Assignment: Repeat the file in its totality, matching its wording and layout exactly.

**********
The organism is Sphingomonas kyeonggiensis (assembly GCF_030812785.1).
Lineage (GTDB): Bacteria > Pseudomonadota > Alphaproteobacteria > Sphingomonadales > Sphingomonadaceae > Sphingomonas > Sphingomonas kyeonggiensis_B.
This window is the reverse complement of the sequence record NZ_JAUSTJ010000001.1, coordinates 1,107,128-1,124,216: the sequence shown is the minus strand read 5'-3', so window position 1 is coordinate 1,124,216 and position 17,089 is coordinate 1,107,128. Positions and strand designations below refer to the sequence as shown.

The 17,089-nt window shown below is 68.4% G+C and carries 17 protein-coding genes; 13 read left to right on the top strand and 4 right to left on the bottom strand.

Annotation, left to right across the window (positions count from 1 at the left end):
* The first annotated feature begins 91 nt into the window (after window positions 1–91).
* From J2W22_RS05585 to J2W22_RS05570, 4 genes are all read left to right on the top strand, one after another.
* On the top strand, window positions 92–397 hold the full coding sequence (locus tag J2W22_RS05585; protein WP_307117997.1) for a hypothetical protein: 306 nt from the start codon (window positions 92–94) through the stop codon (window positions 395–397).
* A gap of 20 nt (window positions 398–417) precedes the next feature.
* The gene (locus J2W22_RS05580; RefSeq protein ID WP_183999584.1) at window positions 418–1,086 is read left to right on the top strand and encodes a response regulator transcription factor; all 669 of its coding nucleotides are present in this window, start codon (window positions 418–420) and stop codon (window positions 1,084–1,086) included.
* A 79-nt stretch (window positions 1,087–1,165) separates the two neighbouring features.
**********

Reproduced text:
The organism is Sphingomonas kyeonggiensis (assembly GCF_030812785.1).
Lineage (GTDB): Bacteria > Pseudomonadota > Alphaproteobacteria > Sphingomonadales > Sphingomonadaceae > Sphingomonas > Sphingomonas kyeonggiensis_B.
This window is the reverse complement of the sequence record NZ_JAUSTJ010000001.1, coordinates 1,107,128-1,124,216: the sequence shown is the minus strand read 5'-3', so window position 1 is coordinate 1,124,216 and position 17,089 is coordinate 1,107,128. Positions and strand designations below refer to the sequence as shown.

The 17,089-nt window shown below is 68.4% G+C and carries 17 protein-coding genes; 13 read left to right on the top strand and 4 right to left on the bottom strand.

Annotation, left to right across the window (positions count from 1 at the left end):
* The first annotated feature begins 91 nt into the window (after window positions 1–91).
* From J2W22_RS05585 to J2W22_RS05570, 4 genes are all read left to right on the top strand, one after another.
* On the top strand, window positions 92–397 hold the full coding sequence (locus tag J2W22_RS05585; protein WP_307117997.1) for a hypothetical protein: 306 nt from the start codon (window positions 92–94) through the stop codon (window positions 395–397).
* A gap of 20 nt (window positions 398–417) precedes the next feature.
* The gene (locus J2W22_RS05580; RefSeq protein ID WP_183999584.1) at window positions 418–1,086 is read left to right on the top strand and encodes a response regulator transcription factor; all 669 of its coding nucleotides are present in this window, start codon (window positions 418–420) and stop codon (window positions 1,084–1,086) included.
* A 79-nt stretch (window positions 1,087–1,165) separates the two neighbouring features.